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  • Kini usa ka bililhon nga sulod!

  • When Eric Newton first began tonight’s futuristic and completely engrossing presentation, he mentioned just how lucky we are to attend the Cronkite School. It is so fulfilling and reassuring to hear such esteemed professionals in the world of journalism compliment our school and its abilities to produce successful young journalists. Newton even mentioned that we have a Dean with ‘superhuman powers.’ With these powerful words, I felt more motivated to pursue a future in journalism than I ever have before. Often times, critics say that journalism is fading, but after tonight’s Must See Monday event, it seems there is no refuting its future potential. Eric Newton presented an interesting look into the past and predicted future of journalism through mass media outlets and other various forms of communication. I cannot wait to become a part of a generation of innovative individuals who work to make science fiction’s crazy predictions prove to be possible. I am so proud to be a part of what will one day become a significant addition to history’s never ending circle of revolutionary changes in media and communications.

  • education says:

    I just attended the Must See Monday event featuring Eric Newton, senior adviser to the president of the John S. and James L. Knight Foundation, discussing “A History of the Future of News: What 1767 Tells Us About 2110.” Newton gave a detailed summary about past journalistic experiences and models that have proved successful. As we advance into what is known as the “digital age,” people can see, hear, read and listen to the news at any time, Newton said. From the 1600s to the present, journalism has clearly advanced into a vastly technology-driven world. “Is this too much for 20-somethings to handle?” Newton asked. The answer to this question is debatable. At times, I feel overwhelmed with all of the different news and media that is constantly thrown into my face. Whether it is a big, graphic picture on a website or an obnoxious tweet on Twitter, I feel that I can never truly escape the media. Being a journalism student I appreciate how readily available the news is, but I would like choose how often I am exposed to that news. Do we look into the past to predict what the future holds? Newton feels that the answer could be yes. With the fast-paced technological developments made thus far, it seems only fitting that mind-reading robots and computers could be a possibility. Newton used various futuristic movies to demonstrate how ideas from the past were actually transformed into real inventions today. Newton used the famous Star Trek TV series as an example, stating that in the TV show characters used cellphone devices to communicate. Years later, the cellphone was created and later improved, allowing people to regularly check updates and read news articles in seconds. Newton stated that the inventor of the cellphone was actually inspired by the Star Trek devices in his creation of the cellphone. Newton also referenced the movie I, Robot, suggesting that perhaps robots and other inventions in films today could predict future technology developments. Newton emphasized that as technology progresses from past to present to future, how we consume the news will change as well. In the past, all people had were newspapers and now people can access any type of news at anytime from multiple devices. Could robots possibly be our future links to the news? In a seemingly digital world, it is easy to question the availability in the job market for journalists graduating college. However, Newton instilled a little confidence in the young journalist audience, stating that there will still be jobs in the future for journalists. Although most news is displayed on the Internet now, the job market will adapt to future news and media creations and outlets. Finding a successful career as a journalist in the future is simply a question of learning the new modes of communication, Newton said. I really enjoyed Newton’s presentation and I found it very informative!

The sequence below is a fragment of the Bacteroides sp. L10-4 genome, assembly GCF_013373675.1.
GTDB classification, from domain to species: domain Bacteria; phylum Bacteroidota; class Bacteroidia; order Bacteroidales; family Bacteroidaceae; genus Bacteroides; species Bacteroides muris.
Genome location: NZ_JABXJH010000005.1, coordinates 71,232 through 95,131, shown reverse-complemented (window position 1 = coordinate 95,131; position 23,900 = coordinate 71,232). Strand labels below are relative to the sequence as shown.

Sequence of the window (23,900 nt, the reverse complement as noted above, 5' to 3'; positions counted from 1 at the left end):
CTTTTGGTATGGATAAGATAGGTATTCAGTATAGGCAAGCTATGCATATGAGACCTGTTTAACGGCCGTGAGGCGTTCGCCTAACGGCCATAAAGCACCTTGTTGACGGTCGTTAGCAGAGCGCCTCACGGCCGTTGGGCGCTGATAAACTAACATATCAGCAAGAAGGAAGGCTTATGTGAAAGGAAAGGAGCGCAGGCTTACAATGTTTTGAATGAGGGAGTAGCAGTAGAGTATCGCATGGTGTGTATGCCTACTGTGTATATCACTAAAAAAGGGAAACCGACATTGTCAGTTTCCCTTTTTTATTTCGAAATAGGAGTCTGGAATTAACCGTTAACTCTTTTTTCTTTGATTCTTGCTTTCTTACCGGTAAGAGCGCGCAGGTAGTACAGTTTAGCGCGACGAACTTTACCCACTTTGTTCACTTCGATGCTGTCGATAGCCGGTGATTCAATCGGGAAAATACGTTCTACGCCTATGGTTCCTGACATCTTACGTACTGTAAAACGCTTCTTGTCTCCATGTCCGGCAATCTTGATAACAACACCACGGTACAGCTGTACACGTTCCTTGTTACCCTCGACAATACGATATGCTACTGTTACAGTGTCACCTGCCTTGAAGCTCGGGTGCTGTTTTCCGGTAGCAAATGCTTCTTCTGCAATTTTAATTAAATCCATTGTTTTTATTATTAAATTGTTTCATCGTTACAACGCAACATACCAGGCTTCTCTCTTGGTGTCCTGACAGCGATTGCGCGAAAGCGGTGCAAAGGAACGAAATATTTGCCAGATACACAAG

• Child Care says:

    Tonights Must See Monday with Eric Newton offered a great look at the future of journalism. By looking at how journalism has progressed over time, he showed us how we can take that same pattern and apply it to the future. The predictions he brought up were amazing and so advanced it’s crazy to think of society functioning like that one day. And being here at ASU as a journalism student makes me excited for the future and the prospect of being a part of this great future. Some people may think that these advancements may ruin journalism but I think that these will help journalism and get more people even more news faster than ever before. The future is bright for journalism and as long as technology makes great advancements then journalism will be right there with it. I’m excited to be part of the future of journalism and the road it will possibly go down.

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